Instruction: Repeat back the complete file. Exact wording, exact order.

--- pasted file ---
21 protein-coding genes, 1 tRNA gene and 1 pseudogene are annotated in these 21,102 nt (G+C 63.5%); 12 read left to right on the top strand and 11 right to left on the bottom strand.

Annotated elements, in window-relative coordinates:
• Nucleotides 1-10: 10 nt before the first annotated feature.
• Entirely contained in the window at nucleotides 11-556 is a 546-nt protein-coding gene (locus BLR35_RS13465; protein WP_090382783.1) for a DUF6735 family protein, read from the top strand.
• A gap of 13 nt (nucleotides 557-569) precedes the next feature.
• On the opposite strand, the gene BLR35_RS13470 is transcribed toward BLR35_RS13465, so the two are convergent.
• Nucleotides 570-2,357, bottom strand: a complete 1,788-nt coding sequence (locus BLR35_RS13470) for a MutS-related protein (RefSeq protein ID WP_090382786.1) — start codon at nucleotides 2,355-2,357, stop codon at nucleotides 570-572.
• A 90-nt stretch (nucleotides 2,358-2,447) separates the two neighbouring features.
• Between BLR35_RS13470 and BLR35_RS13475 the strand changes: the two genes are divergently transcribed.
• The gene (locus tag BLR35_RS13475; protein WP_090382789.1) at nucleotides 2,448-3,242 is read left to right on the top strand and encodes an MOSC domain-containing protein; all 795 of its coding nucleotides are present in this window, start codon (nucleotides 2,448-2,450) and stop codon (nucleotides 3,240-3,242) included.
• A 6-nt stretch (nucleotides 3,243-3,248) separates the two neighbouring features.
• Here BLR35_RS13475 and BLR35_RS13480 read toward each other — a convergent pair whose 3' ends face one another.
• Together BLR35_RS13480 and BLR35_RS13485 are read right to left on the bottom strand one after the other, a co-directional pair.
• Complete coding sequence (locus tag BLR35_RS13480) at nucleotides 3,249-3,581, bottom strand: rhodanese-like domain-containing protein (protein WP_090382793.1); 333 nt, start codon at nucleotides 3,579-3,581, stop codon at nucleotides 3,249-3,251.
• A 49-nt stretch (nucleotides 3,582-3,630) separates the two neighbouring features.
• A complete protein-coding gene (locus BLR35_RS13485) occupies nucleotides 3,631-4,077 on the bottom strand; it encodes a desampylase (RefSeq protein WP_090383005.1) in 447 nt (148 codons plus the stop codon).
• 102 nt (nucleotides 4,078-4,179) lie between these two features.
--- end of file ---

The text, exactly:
21 protein-coding genes, 1 tRNA gene and 1 pseudogene are annotated in these 21,102 nt (G+C 63.5%); 12 read left to right on the top strand and 11 right to left on the bottom strand.

Annotated elements, in window-relative coordinates:
• Nucleotides 1-10: 10 nt before the first annotated feature.
• Entirely contained in the window at nucleotides 11-556 is a 546-nt protein-coding gene (locus BLR35_RS13465; protein WP_090382783.1) for a DUF6735 family protein, read from the top strand.
• A gap of 13 nt (nucleotides 557-569) precedes the next feature.
• On the opposite strand, the gene BLR35_RS13470 is transcribed toward BLR35_RS13465, so the two are convergent.
• Nucleotides 570-2,357, bottom strand: a complete 1,788-nt coding sequence (locus BLR35_RS13470) for a MutS-related protein (RefSeq protein ID WP_090382786.1) — start codon at nucleotides 2,355-2,357, stop codon at nucleotides 570-572.
• A 90-nt stretch (nucleotides 2,358-2,447) separates the two neighbouring features.
• Between BLR35_RS13470 and BLR35_RS13475 the strand changes: the two genes are divergently transcribed.
• The gene (locus tag BLR35_RS13475; protein WP_090382789.1) at nucleotides 2,448-3,242 is read left to right on the top strand and encodes an MOSC domain-containing protein; all 795 of its coding nucleotides are present in this window, start codon (nucleotides 2,448-2,450) and stop codon (nucleotides 3,240-3,242) included.
• A 6-nt stretch (nucleotides 3,243-3,248) separates the two neighbouring features.
• Here BLR35_RS13475 and BLR35_RS13480 read toward each other — a convergent pair whose 3' ends face one another.
• Together BLR35_RS13480 and BLR35_RS13485 are read right to left on the bottom strand one after the other, a co-directional pair.
• Complete coding sequence (locus tag BLR35_RS13480) at nucleotides 3,249-3,581, bottom strand: rhodanese-like domain-containing protein (protein WP_090382793.1); 333 nt, start codon at nucleotides 3,579-3,581, stop codon at nucleotides 3,249-3,251.
• A 49-nt stretch (nucleotides 3,582-3,630) separates the two neighbouring features.
• A complete protein-coding gene (locus BLR35_RS13485) occupies nucleotides 3,631-4,077 on the bottom strand; it encodes a desampylase (RefSeq protein WP_090383005.1) in 447 nt (148 codons plus the stop codon).
• 102 nt (nucleotides 4,078-4,179) lie between these two features.